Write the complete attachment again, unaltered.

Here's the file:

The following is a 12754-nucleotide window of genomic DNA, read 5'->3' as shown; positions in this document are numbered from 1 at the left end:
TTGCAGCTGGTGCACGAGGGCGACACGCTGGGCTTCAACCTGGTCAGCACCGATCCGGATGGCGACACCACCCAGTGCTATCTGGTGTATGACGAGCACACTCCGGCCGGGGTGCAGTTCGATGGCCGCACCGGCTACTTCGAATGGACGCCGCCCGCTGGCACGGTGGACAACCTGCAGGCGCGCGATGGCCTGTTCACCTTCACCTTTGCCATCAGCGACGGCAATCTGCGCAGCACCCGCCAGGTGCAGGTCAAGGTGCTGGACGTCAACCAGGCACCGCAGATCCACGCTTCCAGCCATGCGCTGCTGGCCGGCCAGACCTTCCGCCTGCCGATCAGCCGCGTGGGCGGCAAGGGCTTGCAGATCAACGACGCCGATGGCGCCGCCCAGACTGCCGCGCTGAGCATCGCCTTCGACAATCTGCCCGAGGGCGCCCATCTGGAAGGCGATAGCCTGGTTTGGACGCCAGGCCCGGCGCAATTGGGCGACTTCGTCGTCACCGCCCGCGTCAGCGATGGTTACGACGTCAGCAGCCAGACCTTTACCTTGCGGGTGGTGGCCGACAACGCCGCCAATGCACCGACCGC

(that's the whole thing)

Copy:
The following is a 12754-nucleotide window of genomic DNA, read 5'->3' as shown; positions in this document are numbered from 1 at the left end:
TTGCAGCTGGTGCACGAGGGCGACACGCTGGGCTTCAACCTGGTCAGCACCGATCCGGATGGCGACACCACCCAGTGCTATCTGGTGTATGACGAGCACACTCCGGCCGGGGTGCAGTTCGATGGCCGCACCGGCTACTTCGAATGGACGCCGCCCGCTGGCACGGTGGACAACCTGCAGGCGCGCGATGGCCTGTTCACCTTCACCTTTGCCATCAGCGACGGCAATCTGCGCAGCACCCGCCAGGTGCAGGTCAAGGTGCTGGACGTCAACCAGGCACCGCAGATCCACGCTTCCAGCCATGCGCTGCTGGCCGGCCAGACCTTCCGCCTGCCGATCAGCCGCGTGGGCGGCAAGGGCTTGCAGATCAACGACGCCGATGGCGCCGCCCAGACTGCCGCGCTGAGCATCGCCTTCGACAATCTGCCCGAGGGCGCCCATCTGGAAGGCGATAGCCTGGTTTGGACGCCAGGCCCGGCGCAATTGGGCGACTTCGTCGTCACCGCCCGCGTCAGCGATGGTTACGACGTCAGCAGCCAGACCTTTACCTTGCGGGTGGTGGCCGACAACGCCGCCAATGCACCGACCGC